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11 Tips for New Photographers

Starting a new photography business can be a daunting task. We've compiled 11 pieces of invaluable advice from seasoned photographers across the US. Find their tips below.

You can find all these photographers and more in our Nationwide Directory. And if you're a photographer, we'd love to have you join our directory!


1. Only advertise what you love

"Only show what you want to shoot more of. You may take sessions outside of your preferred genre and that's okay! But you don't have to share images from those sessions if they don't align with the direction you're trying to take your business. You'll attract more of what you do show so it's okay to be selective!"

-Christian from Christian Michelle Photography (Tennessee)


2. Set boundaries

"Create business policies and stick to them! They not only help set client expectations, but they will come in handy when potential problems arise. It can be as simple as having a late policy, for example, to deter clients from disrespecting your time. You'll build client trust and confidence if they can see that you treat your photography as a legitimate business."

-Julie from Julie Freitas Photography (Massachusetts)


3. Be yourself

"The one thing that sets you apart from every other photographer is YOU! My number one piece of advice is to infuse your personality into your business and your client experience. Your personality will help attract your ideal clients and help set you apart from every other photographer."

-Jasmine from Jasmine Norris Photography (Indiana)


4. Know the value of what you're giving up

"Although it is important to run your numbers and know your CODB (cost of doing business) you need to put a value on your time and your time away from family! I wish I had done this sooner when I started my business when I had babies and little ones! I missed out on so much for basically minimum wage. It was not worth it. Raising my prices and putting a higher value on my time was the best decision I could have ever made for myself, my family and my business."

-Mary Beth from Mary Beth Miller Photography (Pennsylvania)


5. Dot the I's and cross the T's

"Don't ignore the basics of starting a business just because you're getting started and/or doing it all on your own: Register your business with the state (if applicable), buy your domain name (do your research to ensure no other photography business already exists with your name; you'll make your marketing life MUCH easier down the road if you choose a unique name!), start paying taxes (and set yourself up to charge sales tax, if your state requires it), arrange to accept credit card payments, track expenses, open a business checking account and credit card, establish an LLC or sole proprietorship. There are costs of doing business you need to accept and an accountant is one of them, so get one and follow their guidance. You'll be glad you did."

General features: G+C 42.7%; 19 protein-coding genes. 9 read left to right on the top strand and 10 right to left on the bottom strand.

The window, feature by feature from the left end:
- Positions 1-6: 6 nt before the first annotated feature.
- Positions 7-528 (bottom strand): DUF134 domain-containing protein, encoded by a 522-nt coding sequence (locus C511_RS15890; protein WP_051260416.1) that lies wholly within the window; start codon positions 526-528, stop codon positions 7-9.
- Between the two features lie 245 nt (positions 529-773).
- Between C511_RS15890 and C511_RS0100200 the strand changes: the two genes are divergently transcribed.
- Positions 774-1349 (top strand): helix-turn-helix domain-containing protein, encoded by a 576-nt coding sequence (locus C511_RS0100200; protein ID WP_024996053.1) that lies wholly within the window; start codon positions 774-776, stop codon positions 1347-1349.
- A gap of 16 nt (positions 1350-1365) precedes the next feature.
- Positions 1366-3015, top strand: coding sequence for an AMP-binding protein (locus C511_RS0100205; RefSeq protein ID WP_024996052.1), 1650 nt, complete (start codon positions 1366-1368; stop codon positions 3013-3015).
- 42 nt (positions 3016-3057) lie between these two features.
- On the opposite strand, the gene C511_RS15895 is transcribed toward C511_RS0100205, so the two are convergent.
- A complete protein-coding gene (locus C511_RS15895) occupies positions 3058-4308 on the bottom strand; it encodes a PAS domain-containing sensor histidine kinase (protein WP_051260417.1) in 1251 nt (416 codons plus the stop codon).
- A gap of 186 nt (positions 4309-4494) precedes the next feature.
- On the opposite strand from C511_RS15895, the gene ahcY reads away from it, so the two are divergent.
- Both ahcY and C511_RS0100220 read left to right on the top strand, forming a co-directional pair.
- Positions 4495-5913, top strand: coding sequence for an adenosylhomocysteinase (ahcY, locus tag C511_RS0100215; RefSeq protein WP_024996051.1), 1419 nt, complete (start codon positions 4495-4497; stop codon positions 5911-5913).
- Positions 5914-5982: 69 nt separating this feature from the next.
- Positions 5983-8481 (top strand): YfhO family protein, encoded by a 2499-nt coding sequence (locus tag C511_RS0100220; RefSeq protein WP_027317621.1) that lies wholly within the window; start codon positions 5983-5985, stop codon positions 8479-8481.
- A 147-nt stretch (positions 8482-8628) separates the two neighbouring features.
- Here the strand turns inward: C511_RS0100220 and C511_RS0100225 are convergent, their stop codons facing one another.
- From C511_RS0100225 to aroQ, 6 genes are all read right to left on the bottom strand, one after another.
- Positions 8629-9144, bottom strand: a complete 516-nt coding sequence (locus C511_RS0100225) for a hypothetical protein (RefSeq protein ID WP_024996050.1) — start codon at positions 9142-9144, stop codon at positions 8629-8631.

-Lydia from Apollo & Ivy Photography (Iowa)


6. Get legal and financial foundations

"Setting a strong financial and legal foundation for your business is key. Financially, you should have dedicated bank accounts for your business, and a strong bookkeeping system. Legally, you have ongoing responsibilities related to compliance with local and state laws regarding taxes and business formation. You should also have legal contracts for your client work and be insured to cover both business assets and liability."

-Lindsey from Willow Grove Studios (Iowa)


7. Get OUT and market

"If you build it, they will come" does not apply. As a new photographer, you must get out there and meet people, sell yourself, and work HARD toward your goals of onboarding clients, filling mini session dates, etc. Go to as many local business networking events as you can, introduce yourself and what you do to everyone you meet, and get to know with other local photographers, too!"

-Jessica from Jessica Merithew Photography (North Carolina)


8. Practice, practice, practice

"Get plenty of experience working with other professional photographers before going out on your own. The worst comments I see on the groups are "I booked my first wedding, what equipment do I need and poses should I take" Weddings are a once in a lifetime event, treat them as such! Know what you are doing before taking on a wedding as the lead."

-Michelle from Masterworks Photography (Ohio)


9. Quality is king

"Invest in quality. Quality education, quality equipment, quality props (if you need props). At the beginning it's easy to think you can't afford to spend money on higher end things, but in the long run you'll spend a lot more replacing cheap if you start with cheap. Start small and invest in education first, then a smaller number of high quality products rather than lots of cheap stuff. Value yourself and value your business."

-Teale from Teale Brown Photography (New York)


10. Focus on the Business as much as the Art

"Even the most talented photographer cannot succeed in their business if they don't know how to run their business profitably. Photographers get so caught up in the art (it is what we LOVE, I know!), but if you want to make it a career then you must invest in the education and knowledge of the business side. Photography will be about 10% of the work you actually do."

-Chelsie from Chelsie Maurer Photography (Michigan)


11. Stop the comparison game

"You're a photographer because you love it. Your clients come to you because they love YOUR work. Eliminate the comparison of yourself to other photographers, and focus on only comparing yourself to where you were yesterday. Clients will see YOUR work, and book because that's what attracted them."

-Jennifer from Jennifer Brandes Photography (Minnesota)



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